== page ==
However, while I have a smile on my face? My spider sense suggests that the dlookup() is the issue. (and I WILL post a replacement one-liner for you!).

I am thus speculating if the dlookup() function might well do some additional "dance" on the SQL server side.

After all? dlookup() behind the scenes DOES create a reocrdset and the SQL - and that will be sent to SQL server.

It also possible that dlookup() fires and does something against that query to "try" and only pull the first record. That trying part may WELL result in Access touching the PT query MORE then one time in its quest to get ONE row.

Let me test the above theory!!!
hang on---

YES – my spider sense was correct. Using dlookup() fires the procedure 3 times.

I don’t know why it does – but that is what occurs.
(just fire up the SQL profiler to see what dlookup() sends to the SQL server – it fires the exec command 3 times.

So, in the interest of a replacement one-liner?

In the interest of the hot rod mechanics that stay up late at Friday night pulling as many parts out to lighten up their hot rod for the Saturday night races? (to go faster)

In the interest of all those aircraft designers that seek to reduce everything down to a min?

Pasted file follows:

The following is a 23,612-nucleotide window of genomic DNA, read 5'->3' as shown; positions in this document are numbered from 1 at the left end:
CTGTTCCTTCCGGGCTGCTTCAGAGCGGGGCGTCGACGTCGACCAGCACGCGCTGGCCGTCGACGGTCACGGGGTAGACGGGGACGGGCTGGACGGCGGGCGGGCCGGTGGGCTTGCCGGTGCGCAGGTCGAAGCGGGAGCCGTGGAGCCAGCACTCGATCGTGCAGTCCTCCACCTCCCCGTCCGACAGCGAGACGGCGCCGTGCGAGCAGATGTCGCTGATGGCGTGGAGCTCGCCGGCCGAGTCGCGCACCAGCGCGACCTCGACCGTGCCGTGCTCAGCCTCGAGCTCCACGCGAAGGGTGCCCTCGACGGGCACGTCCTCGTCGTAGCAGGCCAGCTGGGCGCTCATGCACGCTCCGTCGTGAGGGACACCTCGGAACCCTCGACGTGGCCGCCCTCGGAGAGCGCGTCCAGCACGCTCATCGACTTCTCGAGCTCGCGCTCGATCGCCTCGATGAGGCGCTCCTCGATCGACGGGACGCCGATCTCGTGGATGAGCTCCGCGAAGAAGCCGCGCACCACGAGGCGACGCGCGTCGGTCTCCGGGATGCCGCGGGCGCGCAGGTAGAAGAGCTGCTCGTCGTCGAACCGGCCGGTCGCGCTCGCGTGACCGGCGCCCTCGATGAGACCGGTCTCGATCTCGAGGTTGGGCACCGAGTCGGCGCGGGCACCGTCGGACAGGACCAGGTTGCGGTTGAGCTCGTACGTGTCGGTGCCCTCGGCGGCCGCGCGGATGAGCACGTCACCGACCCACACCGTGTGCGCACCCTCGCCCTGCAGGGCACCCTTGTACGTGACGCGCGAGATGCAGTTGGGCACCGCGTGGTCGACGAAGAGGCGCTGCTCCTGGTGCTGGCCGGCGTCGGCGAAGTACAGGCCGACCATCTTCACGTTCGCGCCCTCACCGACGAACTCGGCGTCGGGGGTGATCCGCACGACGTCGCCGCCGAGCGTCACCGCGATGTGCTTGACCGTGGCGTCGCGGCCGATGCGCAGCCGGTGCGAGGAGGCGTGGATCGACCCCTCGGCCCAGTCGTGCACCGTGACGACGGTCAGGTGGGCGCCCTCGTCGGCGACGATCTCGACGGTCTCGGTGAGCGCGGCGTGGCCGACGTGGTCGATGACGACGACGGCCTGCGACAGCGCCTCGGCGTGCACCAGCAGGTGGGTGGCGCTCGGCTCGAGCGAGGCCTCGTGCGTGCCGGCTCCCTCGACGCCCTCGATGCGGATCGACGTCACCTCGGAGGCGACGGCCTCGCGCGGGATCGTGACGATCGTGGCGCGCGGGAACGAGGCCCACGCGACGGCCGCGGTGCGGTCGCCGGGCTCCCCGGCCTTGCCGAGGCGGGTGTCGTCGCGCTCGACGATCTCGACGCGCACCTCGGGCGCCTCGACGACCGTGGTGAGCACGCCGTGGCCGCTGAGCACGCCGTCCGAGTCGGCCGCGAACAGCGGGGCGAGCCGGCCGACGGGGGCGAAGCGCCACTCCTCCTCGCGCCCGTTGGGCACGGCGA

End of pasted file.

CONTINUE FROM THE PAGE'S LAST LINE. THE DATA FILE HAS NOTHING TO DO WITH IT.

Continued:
And to quote:
QUOTE
Perfection is attained, not when no more can be added, but when no more can be removed.

Antoine de Saint-Exupery
French writer, poet, aristocrat, journalist and pioneering aviator, and writer of children’s books


In this grand spirt?

You can use this:

CODE

x =   CurrentDb.OpenRecordset("qPassR")(0)
(above gets first column, but you can if you wish use  the named value like this:
  
x =   CurrentDb.OpenRecordset("qPassR")("Results")


Regards,
Albert D. Kallal (Access MVP 2003-2017)
Edmonton, Alberta Canada
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BruceM
post Jun 4 2020, 08:08 AM
Post#6


UtterAccess VIP
Posts: 8,134
Joined: 24-May 10
From: Downeast Maine


Albert, there's something I'm trying to understand from your reply. The pass-through query qPassR is dynamic, the result established by way of variables passed via the VBA procedure. DLookup works on a domain (qPassR), but how is the domain established in the first place?
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LilAnnCC1
post Jun 4 2020, 10:07 AM
Post#7



Posts: 873
Joined: 31-May 04
From: Wisconsin, USA


Thank you all for your comments and suggestions! There is no better place to learn as UA!

I decided to use access to look lookup and see if the record exists. If it doesn't then I'm sending over my request to SQL to insert the record into the Job transfer table. I changed my procedure to just to the insert and not return any results. I then use Access to lookup to see if the new record exists and if it does, send out the email. This all seems to work as intended.

Again, thank you all!

And Albert--thank you so much for the compliment--but it all goes to you. You are the one who taught me about qPass and qPassR and I use it all over my project!
This post has been edited by LilAnnCC1: Jun 4 2020, 10:17 AM